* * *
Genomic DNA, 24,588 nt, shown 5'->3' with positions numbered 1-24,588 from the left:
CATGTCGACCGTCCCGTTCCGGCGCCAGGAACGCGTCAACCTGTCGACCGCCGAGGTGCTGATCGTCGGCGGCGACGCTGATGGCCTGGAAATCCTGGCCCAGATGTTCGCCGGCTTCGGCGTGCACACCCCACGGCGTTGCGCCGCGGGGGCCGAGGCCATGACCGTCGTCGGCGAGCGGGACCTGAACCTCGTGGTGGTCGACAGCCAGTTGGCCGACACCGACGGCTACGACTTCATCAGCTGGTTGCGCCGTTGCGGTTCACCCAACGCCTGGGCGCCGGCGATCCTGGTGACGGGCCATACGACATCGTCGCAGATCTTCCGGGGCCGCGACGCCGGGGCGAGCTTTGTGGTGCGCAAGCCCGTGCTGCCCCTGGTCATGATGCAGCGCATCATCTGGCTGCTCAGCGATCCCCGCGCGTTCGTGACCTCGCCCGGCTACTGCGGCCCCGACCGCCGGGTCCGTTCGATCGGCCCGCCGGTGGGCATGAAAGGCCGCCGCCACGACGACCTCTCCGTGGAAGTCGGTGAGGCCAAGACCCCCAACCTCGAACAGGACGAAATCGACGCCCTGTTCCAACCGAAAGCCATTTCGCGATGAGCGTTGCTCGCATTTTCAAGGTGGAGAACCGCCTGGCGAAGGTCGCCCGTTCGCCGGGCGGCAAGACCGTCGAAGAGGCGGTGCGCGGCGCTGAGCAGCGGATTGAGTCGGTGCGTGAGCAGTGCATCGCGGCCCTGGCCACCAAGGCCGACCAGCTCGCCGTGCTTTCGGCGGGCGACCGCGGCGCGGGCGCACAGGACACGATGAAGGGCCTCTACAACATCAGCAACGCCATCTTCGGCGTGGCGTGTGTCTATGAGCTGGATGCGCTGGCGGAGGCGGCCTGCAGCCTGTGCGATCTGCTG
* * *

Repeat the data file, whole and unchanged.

Genomic DNA, 24,588 nt, shown 5'->3' with positions numbered 1-24,588 from the left:
CATGTCGACCGTCCCGTTCCGGCGCCAGGAACGCGTCAACCTGTCGACCGCCGAGGTGCTGATCGTCGGCGGCGACGCTGATGGCCTGGAAATCCTGGCCCAGATGTTCGCCGGCTTCGGCGTGCACACCCCACGGCGTTGCGCCGCGGGGGCCGAGGCCATGACCGTCGTCGGCGAGCGGGACCTGAACCTCGTGGTGGTCGACAGCCAGTTGGCCGACACCGACGGCTACGACTTCATCAGCTGGTTGCGCCGTTGCGGTTCACCCAACGCCTGGGCGCCGGCGATCCTGGTGACGGGCCATACGACATCGTCGCAGATCTTCCGGGGCCGCGACGCCGGGGCGAGCTTTGTGGTGCGCAAGCCCGTGCTGCCCCTGGTCATGATGCAGCGCATCATCTGGCTGCTCAGCGATCCCCGCGCGTTCGTGACCTCGCCCGGCTACTGCGGCCCCGACCGCCGGGTCCGTTCGATCGGCCCGCCGGTGGGCATGAAAGGCCGCCGCCACGACGACCTCTCCGTGGAAGTCGGTGAGGCCAAGACCCCCAACCTCGAACAGGACGAAATCGACGCCCTGTTCCAACCGAAAGCCATTTCGCGATGAGCGTTGCTCGCATTTTCAAGGTGGAGAACCGCCTGGCGAAGGTCGCCCGTTCGCCGGGCGGCAAGACCGTCGAAGAGGCGGTGCGCGGCGCTGAGCAGCGGATTGAGTCGGTGCGTGAGCAGTGCATCGCGGCCCTGGCCACCAAGGCCGACCAGCTCGCCGTGCTTTCGGCGGGCGACCGCGGCGCGGGCGCACAGGACACGATGAAGGGCCTCTACAACATCAGCAACGCCATCTTCGGCGTGGCGTGTGTCTATGAGCTGGATGCGCTGGCGGAGGCGGCCTGCAGCCTGTGCGATCTGCTG